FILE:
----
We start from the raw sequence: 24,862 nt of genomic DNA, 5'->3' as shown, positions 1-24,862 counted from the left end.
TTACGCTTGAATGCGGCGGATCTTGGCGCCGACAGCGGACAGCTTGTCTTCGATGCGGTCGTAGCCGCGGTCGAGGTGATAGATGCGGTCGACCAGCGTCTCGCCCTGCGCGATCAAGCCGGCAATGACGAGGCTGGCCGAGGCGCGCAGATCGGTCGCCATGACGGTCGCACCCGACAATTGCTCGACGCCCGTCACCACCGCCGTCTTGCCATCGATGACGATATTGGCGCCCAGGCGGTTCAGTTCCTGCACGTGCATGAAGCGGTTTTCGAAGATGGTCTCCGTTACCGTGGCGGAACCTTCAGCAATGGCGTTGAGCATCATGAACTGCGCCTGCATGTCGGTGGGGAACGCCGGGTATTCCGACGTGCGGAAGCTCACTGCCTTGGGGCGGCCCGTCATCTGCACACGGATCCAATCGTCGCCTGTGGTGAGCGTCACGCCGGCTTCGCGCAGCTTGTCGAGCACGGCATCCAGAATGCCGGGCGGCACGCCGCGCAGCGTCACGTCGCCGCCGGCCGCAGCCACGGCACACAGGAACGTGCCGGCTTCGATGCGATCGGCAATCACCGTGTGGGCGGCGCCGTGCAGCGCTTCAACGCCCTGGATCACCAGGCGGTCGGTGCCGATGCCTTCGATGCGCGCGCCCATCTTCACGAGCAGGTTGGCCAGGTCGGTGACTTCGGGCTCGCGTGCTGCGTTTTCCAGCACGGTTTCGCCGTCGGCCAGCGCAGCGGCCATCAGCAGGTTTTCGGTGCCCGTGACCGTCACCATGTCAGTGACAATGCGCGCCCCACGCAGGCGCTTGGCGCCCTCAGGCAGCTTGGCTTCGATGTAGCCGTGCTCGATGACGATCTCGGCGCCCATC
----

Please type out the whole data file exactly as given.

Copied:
We start from the raw sequence: 24,862 nt of genomic DNA, 5'->3' as shown, positions 1-24,862 counted from the left end.
TTACGCTTGAATGCGGCGGATCTTGGCGCCGACAGCGGACAGCTTGTCTTCGATGCGGTCGTAGCCGCGGTCGAGGTGATAGATGCGGTCGACCAGCGTCTCGCCCTGCGCGATCAAGCCGGCAATGACGAGGCTGGCCGAGGCGCGCAGATCGGTCGCCATGACGGTCGCACCCGACAATTGCTCGACGCCCGTCACCACCGCCGTCTTGCCATCGATGACGATATTGGCGCCCAGGCGGTTCAGTTCCTGCACGTGCATGAAGCGGTTTTCGAAGATGGTCTCCGTTACCGTGGCGGAACCTTCAGCAATGGCGTTGAGCATCATGAACTGCGCCTGCATGTCGGTGGGGAACGCCGGGTATTCCGACGTGCGGAAGCTCACTGCCTTGGGGCGGCCCGTCATCTGCACACGGATCCAATCGTCGCCTGTGGTGAGCGTCACGCCGGCTTCGCGCAGCTTGTCGAGCACGGCATCCAGAATGCCGGGCGGCACGCCGCGCAGCGTCACGTCGCCGCCGGCCGCAGCCACGGCACACAGGAACGTGCCGGCTTCGATGCGATCGGCAATCACCGTGTGGGCGGCGCCGTGCAGCGCTTCAACGCCCTGGATCACCAGGCGGTCGGTGCCGATGCCTTCGATGCGCGCGCCCATCTTCACGAGCAGGTTGGCCAGGTCGGTGACTTCGGGCTCGCGTGCTGCGTTTTCCAGCACGGTTTCGCCGTCGGCCAGCGCAGCGGCCATCAGCAGGTTTTCGGTGCCCGTGACCGTCACCATGTCAGTGACAATGCGCGCCCCACGCAGGCGCTTGGCGCCCTCAGGCAGCTTGGCTTCGATGTAGCCGTGCTCGATGACGATCTCGGCGCCCATC